When warping, I always use ST Maps as the base, as they provide so much extra control. Nuke’s built-in “MotionBlur” node, RSMB, and other nodes are available to generate motion blur from our warped input images, however, these nodes are generating new motion vectors, essentially making their best guess at where the pixels are travelling. Wouldn’t it be better to use our warp data to drive this instead?

Continue Reading "Quick Tip: Add accurate motion blur to your warps."

This has been a feature since Nuke 11.3v1, but I had no idea it existed until recently! In Preferences > Node Graph, there is a setting that enables a warning on a node when its bounding box is larger than a certain preset threshold. When enabled, the erroneous node will display a thick red border with a black dotted line around it; any downstream nodes that carry the large bbox will only display the black dotted line.

If you haven’t already, I recommend periodically switching this feature on and paying attention to any warnings that show, to ensure your Nuke scripts remain speedy and efficient! Although once you’ve optimized your bboxes, I would advise turning this feature off again, as it automatically processes every node every time you change frame, and can cause dramatic UI slowdowns on larger scripts…

Additionally, think about some knob defaults you can set on certain nodes to ensure your bbox stays small.
(e.g. create a shortcut that creates a Merge node, sets its ‘operation’ to mask and it’s bbox to A)

Lastly, with any node selected, you can run nukescripts.autocrop() in Nuke’s Script Editor to automatically reduce the size of your bbox to its optimal size.

Thanks to Conrad Olson for the tip!

A common complaint I hear among compositors, especially those working on large shots is: “My script is so slow”. There are many things to consider when trying to speed up a cumbersome script, but the sneaky culprit usually reveals itself in the form of a ReadGeo node importing geometry over the network. Even when you’re importing basic…Continue Reading “Quick Tip: Disable geo when you’re not using it.”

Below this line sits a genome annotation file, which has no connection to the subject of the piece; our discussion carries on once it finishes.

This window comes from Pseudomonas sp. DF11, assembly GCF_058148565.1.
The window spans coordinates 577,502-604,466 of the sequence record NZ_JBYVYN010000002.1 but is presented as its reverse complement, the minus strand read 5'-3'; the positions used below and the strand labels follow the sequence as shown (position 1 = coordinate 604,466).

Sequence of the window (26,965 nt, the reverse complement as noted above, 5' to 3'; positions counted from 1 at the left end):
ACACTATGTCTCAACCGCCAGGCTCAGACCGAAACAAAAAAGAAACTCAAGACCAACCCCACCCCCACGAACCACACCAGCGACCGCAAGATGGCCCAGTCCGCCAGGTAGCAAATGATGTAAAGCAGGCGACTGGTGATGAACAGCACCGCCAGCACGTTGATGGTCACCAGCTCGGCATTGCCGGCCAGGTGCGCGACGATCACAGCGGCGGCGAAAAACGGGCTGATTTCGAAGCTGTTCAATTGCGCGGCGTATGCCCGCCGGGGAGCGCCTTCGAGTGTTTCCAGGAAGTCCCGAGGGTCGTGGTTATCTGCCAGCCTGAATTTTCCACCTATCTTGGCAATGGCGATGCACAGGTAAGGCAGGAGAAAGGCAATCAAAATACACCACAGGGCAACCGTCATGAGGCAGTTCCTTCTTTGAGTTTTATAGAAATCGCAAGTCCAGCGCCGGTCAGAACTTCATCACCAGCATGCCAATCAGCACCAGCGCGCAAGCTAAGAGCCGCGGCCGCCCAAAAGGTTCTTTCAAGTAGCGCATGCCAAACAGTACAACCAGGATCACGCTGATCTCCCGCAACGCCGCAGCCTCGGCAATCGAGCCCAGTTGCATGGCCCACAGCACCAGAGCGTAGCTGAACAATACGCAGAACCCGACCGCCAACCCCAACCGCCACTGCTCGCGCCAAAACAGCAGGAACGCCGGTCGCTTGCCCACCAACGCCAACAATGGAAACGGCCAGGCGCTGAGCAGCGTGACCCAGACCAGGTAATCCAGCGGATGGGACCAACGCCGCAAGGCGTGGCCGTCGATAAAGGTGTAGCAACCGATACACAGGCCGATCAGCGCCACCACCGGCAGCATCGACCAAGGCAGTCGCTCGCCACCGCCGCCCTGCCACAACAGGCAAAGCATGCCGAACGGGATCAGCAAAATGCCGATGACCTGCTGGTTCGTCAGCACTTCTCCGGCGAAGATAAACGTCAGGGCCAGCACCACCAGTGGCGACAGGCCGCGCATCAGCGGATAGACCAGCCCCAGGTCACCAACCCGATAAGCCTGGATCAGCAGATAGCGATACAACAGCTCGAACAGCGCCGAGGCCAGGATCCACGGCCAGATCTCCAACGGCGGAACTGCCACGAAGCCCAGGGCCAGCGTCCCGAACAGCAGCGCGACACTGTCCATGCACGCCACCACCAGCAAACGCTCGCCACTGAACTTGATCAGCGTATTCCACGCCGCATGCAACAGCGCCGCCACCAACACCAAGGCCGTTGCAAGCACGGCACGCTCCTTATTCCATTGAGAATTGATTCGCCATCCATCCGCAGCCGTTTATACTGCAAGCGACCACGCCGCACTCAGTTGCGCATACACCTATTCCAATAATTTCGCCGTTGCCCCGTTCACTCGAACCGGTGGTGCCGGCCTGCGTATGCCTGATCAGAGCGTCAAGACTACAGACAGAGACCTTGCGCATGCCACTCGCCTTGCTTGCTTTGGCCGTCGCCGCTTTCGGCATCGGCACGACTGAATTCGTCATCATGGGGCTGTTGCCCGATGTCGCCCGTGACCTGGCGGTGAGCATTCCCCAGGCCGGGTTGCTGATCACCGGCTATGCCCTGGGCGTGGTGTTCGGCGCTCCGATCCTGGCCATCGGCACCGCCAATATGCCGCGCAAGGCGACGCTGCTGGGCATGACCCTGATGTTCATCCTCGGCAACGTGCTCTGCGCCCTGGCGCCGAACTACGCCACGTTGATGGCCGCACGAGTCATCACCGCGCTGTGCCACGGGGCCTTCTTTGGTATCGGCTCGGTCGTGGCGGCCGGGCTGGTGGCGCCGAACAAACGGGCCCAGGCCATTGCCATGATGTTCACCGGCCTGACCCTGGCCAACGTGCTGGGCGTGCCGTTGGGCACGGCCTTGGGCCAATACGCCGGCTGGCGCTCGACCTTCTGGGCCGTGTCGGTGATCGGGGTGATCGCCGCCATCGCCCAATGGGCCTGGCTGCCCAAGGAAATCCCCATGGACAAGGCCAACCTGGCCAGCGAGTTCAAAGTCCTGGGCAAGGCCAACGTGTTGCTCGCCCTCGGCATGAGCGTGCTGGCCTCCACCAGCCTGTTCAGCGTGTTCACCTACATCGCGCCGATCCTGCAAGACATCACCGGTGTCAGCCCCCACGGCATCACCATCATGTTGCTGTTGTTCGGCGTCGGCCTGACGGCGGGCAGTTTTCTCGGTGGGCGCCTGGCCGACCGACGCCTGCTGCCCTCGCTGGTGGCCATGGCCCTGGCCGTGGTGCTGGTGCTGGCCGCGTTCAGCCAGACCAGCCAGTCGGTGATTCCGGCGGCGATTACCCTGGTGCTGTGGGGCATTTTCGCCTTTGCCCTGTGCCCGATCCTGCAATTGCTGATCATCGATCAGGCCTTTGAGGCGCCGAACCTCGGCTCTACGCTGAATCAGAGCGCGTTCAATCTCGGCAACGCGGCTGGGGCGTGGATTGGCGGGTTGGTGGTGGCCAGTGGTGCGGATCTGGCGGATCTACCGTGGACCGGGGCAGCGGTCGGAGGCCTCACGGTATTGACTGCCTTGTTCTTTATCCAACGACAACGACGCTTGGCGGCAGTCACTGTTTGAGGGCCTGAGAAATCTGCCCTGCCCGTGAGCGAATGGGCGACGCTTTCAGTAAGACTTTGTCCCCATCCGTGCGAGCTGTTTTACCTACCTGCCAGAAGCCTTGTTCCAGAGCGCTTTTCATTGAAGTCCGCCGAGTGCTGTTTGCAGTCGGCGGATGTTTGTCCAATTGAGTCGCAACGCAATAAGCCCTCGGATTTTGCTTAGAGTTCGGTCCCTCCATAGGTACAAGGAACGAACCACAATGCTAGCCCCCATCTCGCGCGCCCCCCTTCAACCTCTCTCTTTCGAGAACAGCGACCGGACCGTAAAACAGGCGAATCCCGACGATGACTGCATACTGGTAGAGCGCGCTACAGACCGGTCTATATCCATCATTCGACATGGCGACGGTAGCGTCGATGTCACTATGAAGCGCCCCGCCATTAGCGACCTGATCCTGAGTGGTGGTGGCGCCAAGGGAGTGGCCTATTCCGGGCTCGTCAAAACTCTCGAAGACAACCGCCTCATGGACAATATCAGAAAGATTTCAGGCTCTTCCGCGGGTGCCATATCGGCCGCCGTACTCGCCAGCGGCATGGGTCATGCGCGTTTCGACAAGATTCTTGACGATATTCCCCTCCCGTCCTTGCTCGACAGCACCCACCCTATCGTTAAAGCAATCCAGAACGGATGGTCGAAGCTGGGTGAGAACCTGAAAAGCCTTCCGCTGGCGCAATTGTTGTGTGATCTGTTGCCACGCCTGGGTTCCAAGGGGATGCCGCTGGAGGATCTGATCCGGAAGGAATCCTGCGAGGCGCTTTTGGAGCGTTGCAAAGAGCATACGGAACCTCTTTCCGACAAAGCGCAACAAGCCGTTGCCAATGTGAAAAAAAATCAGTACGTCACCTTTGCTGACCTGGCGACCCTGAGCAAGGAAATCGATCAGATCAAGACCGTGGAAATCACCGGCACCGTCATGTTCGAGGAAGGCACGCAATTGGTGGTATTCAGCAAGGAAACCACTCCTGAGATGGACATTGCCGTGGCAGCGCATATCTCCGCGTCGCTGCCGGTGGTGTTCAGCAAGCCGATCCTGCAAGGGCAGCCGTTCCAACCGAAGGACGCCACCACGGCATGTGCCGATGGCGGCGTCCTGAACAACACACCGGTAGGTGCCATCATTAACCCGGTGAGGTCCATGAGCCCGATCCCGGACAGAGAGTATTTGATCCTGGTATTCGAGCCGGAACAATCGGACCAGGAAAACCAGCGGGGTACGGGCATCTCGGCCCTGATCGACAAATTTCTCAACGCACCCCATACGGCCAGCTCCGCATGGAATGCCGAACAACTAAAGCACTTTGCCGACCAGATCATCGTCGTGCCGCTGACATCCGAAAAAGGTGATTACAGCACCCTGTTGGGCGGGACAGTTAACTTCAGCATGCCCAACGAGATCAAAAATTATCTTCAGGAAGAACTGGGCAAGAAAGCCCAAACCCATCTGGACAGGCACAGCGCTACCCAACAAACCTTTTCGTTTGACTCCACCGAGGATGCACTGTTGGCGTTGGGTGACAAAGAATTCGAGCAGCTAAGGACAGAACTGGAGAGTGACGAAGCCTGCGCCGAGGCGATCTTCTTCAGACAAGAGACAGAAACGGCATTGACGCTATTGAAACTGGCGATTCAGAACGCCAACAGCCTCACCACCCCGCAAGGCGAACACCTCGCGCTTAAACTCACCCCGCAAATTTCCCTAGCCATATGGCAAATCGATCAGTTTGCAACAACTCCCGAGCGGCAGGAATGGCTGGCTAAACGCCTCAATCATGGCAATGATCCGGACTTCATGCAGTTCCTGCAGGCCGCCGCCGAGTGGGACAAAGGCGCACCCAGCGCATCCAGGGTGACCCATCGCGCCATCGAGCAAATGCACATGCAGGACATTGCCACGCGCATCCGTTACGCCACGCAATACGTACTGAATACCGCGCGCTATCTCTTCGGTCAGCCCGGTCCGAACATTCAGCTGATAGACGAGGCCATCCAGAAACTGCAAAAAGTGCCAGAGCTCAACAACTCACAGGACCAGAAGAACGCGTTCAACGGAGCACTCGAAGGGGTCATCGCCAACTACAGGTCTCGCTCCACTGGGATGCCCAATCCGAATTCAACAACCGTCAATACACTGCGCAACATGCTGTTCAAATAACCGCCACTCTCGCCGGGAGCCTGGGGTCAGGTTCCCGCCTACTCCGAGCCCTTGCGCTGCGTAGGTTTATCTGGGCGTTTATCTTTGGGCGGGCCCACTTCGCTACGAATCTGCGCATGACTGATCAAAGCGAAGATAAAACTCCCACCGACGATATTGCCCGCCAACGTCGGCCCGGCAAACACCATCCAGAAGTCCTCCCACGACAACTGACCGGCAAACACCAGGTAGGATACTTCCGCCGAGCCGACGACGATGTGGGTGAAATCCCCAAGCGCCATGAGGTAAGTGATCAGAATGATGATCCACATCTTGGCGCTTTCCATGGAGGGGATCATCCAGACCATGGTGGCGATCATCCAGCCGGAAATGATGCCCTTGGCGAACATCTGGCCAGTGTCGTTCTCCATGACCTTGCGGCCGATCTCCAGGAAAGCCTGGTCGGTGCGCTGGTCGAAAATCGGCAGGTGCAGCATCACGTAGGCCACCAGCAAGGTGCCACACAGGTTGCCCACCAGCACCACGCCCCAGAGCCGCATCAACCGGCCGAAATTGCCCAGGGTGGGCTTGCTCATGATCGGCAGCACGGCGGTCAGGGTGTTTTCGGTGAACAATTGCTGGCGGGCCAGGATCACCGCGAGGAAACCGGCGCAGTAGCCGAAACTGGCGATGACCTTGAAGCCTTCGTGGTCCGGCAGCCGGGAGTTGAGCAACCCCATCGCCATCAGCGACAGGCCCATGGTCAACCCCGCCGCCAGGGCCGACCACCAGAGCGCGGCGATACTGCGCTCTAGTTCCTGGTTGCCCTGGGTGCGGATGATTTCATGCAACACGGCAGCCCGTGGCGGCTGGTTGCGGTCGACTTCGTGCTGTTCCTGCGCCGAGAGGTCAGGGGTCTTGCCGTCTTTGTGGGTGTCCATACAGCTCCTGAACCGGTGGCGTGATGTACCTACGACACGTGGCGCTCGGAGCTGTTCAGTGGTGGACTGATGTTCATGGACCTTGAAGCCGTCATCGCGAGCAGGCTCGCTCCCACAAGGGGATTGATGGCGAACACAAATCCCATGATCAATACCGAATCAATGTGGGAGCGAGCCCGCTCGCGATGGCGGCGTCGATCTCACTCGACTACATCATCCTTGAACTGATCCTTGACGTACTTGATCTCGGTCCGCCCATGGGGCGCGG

SmartVectors, and the associated VectorDistort node is one of the best new additions to Nuke in recent years. Being able to effortlessly track a texture to an organically-moving object is amazing when it works, but oftentimes SmartVectors only gets us part of the way there and needs refinement… By changing the VectorDistort’s Output knob to “st-map”, we gain the ability to modify SmartVectors in…Continue Reading “Quick Tip: Refine SmartVectors with an STMap.”

HTML is a programming language designed to view documents or websites in a web browser, although we can make use of it in Nuke to add some extra style to our nodes, gizmos, etc.

The aim of this article isn’t to teach you HTML, as that would be rather convoluted for what you need to know, but instead, I’ll share some easy snippets of code that will help you inside of Nuke!

Continue Reading "HTML in Nuke"

Something I’m endlessly frustrated by is having to work around the way Nuke uses confusing hex colour values in Python to do things such as set a node’s ’tile_color’ knob. For example, how are we supposed to remember that 0xff000ff = green? I wrote two simple functions to get around this, which I hope you can make use of too…

Continue Reading "Quick Tip: Programmatically Dealing with Hex Colour in Nuke"

Updated nodes in Nuke should be better than their predecessors, although that’s not always the case. For example, I love that the latest VectorBlur node is GPU-accelerated, although I find it’s output quite arbitrary; it never does what I expect out of the box, and I personally prefer the old version. A problem arises here, because the…Continue Reading “Quick Tip: Easily create legacy nodes via the Script Editor”